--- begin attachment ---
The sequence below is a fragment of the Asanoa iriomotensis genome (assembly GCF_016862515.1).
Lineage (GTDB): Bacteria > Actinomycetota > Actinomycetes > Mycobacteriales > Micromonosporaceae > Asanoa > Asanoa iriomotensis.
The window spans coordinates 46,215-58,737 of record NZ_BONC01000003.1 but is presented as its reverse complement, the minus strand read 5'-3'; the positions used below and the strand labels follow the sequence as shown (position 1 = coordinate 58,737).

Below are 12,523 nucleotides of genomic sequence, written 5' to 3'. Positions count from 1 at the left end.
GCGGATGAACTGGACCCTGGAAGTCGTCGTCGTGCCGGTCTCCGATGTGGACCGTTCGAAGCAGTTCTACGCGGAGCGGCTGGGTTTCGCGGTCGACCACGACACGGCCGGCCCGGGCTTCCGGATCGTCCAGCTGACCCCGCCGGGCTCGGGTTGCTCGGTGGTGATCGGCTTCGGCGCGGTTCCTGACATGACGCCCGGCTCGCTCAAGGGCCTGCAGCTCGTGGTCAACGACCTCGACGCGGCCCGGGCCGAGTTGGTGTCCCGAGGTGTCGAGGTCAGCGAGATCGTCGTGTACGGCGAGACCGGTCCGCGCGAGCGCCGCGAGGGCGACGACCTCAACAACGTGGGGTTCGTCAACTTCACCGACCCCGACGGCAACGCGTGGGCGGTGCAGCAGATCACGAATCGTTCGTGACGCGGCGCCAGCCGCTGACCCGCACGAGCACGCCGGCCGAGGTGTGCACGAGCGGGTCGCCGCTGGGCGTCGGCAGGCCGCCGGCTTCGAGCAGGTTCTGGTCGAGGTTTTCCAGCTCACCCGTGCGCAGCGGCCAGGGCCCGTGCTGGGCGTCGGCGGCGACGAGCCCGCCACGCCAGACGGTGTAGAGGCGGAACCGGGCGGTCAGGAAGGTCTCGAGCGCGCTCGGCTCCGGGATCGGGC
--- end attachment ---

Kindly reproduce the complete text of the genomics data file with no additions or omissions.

The sequence below is a fragment of the Asanoa iriomotensis genome (assembly GCF_016862515.1).
Lineage (GTDB): Bacteria > Actinomycetota > Actinomycetes > Mycobacteriales > Micromonosporaceae > Asanoa > Asanoa iriomotensis.
The window spans coordinates 46,215-58,737 of record NZ_BONC01000003.1 but is presented as its reverse complement, the minus strand read 5'-3'; the positions used below and the strand labels follow the sequence as shown (position 1 = coordinate 58,737).

Below are 12,523 nucleotides of genomic sequence, written 5' to 3'. Positions count from 1 at the left end.
GCGGATGAACTGGACCCTGGAAGTCGTCGTCGTGCCGGTCTCCGATGTGGACCGTTCGAAGCAGTTCTACGCGGAGCGGCTGGGTTTCGCGGTCGACCACGACACGGCCGGCCCGGGCTTCCGGATCGTCCAGCTGACCCCGCCGGGCTCGGGTTGCTCGGTGGTGATCGGCTTCGGCGCGGTTCCTGACATGACGCCCGGCTCGCTCAAGGGCCTGCAGCTCGTGGTCAACGACCTCGACGCGGCCCGGGCCGAGTTGGTGTCCCGAGGTGTCGAGGTCAGCGAGATCGTCGTGTACGGCGAGACCGGTCCGCGCGAGCGCCGCGAGGGCGACGACCTCAACAACGTGGGGTTCGTCAACTTCACCGACCCCGACGGCAACGCGTGGGCGGTGCAGCAGATCACGAATCGTTCGTGACGCGGCGCCAGCCGCTGACCCGCACGAGCACGCCGGCCGAGGTGTGCACGAGCGGGTCGCCGCTGGGCGTCGGCAGGCCGCCGGCTTCGAGCAGGTTCTGGTCGAGGTTTTCCAGCTCACCCGTGCGCAGCGGCCAGGGCCCGTGCTGGGCGTCGGCGGCGACGAGCCCGCCACGCCAGACGGTGTAGAGGCGGAACCGGGCGGTCAGGAAGGTCTCGAGCGCGCTCGGCTCCGGGATCGGGC